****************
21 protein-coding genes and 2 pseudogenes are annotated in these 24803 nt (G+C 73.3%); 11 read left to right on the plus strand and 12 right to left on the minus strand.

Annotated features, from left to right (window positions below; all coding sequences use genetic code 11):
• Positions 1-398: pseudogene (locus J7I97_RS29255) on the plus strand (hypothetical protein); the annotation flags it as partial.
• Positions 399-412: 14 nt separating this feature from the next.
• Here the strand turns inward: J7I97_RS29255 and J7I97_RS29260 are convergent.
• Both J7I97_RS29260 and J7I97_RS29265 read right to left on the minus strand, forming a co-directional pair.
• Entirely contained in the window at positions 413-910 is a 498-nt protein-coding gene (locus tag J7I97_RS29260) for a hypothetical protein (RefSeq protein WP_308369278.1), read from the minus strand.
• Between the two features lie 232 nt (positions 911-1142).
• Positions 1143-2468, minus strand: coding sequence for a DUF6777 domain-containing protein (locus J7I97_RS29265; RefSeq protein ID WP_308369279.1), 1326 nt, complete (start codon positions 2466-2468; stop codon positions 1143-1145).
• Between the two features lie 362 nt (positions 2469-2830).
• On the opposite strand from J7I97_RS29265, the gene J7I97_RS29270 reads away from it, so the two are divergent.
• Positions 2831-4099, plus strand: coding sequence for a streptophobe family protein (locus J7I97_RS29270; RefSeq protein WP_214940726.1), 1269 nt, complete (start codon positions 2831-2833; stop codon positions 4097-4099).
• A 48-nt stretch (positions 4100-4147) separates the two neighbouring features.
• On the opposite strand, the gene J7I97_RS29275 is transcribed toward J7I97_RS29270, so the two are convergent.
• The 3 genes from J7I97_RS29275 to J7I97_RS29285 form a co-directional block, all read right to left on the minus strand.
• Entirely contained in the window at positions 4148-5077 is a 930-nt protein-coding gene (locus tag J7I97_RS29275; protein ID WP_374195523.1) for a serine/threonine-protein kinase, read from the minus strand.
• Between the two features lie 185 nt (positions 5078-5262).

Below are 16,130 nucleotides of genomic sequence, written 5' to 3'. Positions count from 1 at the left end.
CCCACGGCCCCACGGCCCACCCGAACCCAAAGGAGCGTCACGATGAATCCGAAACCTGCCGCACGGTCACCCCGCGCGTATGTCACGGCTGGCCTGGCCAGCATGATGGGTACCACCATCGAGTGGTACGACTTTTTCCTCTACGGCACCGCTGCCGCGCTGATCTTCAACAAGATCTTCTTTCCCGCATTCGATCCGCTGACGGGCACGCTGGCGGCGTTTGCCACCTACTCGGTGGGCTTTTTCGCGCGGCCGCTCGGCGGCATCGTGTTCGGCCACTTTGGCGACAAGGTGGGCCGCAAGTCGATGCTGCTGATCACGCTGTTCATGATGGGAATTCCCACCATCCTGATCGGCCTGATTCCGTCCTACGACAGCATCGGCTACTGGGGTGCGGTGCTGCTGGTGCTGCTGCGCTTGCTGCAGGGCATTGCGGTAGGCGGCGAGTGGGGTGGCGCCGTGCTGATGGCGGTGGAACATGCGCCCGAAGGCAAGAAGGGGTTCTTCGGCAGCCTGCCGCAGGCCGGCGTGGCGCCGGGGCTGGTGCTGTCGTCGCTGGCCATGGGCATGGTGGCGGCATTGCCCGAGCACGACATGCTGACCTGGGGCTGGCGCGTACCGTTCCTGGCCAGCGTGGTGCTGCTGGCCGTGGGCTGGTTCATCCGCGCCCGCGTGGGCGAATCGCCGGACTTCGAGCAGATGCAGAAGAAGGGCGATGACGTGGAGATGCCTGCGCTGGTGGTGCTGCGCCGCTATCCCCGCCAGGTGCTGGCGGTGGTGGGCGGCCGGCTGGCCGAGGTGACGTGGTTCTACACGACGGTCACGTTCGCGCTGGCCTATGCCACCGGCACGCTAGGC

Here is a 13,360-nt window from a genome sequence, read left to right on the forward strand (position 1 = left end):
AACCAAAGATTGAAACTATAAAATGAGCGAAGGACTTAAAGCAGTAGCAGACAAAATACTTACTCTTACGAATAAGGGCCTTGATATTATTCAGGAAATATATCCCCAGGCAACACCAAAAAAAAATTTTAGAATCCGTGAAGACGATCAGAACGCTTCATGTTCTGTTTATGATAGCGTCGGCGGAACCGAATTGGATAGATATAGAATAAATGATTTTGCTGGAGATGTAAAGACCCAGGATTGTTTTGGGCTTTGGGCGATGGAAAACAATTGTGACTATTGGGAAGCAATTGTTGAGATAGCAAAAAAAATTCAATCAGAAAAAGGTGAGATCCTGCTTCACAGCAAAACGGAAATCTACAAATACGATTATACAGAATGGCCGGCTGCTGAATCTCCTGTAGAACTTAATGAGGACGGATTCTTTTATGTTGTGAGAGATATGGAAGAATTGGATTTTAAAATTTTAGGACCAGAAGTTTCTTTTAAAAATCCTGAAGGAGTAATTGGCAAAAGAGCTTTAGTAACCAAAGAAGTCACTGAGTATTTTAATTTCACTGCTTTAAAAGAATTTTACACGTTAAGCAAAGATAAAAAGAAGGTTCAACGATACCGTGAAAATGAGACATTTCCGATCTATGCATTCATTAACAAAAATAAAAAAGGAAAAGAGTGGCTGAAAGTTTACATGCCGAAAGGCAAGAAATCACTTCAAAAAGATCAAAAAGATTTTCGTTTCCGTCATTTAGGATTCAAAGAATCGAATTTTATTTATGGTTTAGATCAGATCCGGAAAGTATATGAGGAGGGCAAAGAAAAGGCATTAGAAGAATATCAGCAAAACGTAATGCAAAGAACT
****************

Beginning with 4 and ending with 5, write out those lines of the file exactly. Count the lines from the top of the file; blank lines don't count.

• Positions 399-412: 14 nt separating this feature from the next.
• Here the strand turns inward: J7I97_RS29255 and J7I97_RS29260 are convergent.